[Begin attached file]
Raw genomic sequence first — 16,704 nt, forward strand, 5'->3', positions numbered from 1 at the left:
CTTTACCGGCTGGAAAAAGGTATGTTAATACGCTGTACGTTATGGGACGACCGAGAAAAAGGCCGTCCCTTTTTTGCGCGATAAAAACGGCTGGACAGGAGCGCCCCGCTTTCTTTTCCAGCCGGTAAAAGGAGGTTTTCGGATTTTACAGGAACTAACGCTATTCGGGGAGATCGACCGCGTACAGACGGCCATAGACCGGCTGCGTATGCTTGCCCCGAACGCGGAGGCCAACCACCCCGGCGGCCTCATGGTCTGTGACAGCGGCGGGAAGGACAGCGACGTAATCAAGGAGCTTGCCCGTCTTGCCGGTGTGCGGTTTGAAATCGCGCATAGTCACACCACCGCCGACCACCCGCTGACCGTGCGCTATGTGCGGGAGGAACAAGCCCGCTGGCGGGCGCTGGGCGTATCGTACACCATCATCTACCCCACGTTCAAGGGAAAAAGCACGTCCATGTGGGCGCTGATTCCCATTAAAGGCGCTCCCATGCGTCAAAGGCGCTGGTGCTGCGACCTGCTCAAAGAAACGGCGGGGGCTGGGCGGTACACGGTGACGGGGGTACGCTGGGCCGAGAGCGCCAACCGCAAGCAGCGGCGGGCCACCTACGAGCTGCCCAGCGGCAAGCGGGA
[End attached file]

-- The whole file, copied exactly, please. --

Raw genomic sequence first — 16,704 nt, forward strand, 5'->3', positions numbered from 1 at the left:
CTTTACCGGCTGGAAAAAGGTATGTTAATACGCTGTACGTTATGGGACGACCGAGAAAAAGGCCGTCCCTTTTTTGCGCGATAAAAACGGCTGGACAGGAGCGCCCCGCTTTCTTTTCCAGCCGGTAAAAGGAGGTTTTCGGATTTTACAGGAACTAACGCTATTCGGGGAGATCGACCGCGTACAGACGGCCATAGACCGGCTGCGTATGCTTGCCCCGAACGCGGAGGCCAACCACCCCGGCGGCCTCATGGTCTGTGACAGCGGCGGGAAGGACAGCGACGTAATCAAGGAGCTTGCCCGTCTTGCCGGTGTGCGGTTTGAAATCGCGCATAGTCACACCACCGCCGACCACCCGCTGACCGTGCGCTATGTGCGGGAGGAACAAGCCCGCTGGCGGGCGCTGGGCGTATCGTACACCATCATCTACCCCACGTTCAAGGGAAAAAGCACGTCCATGTGGGCGCTGATTCCCATTAAAGGCGCTCCCATGCGTCAAAGGCGCTGGTGCTGCGACCTGCTCAAAGAAACGGCGGGGGCTGGGCGGTACACGGTGACGGGGGTACGCTGGGCCGAGAGCGCCAACCGCAAGCAGCGGCGGGCCACCTACGAGCTGCCCAGCGGCAAGCGGGA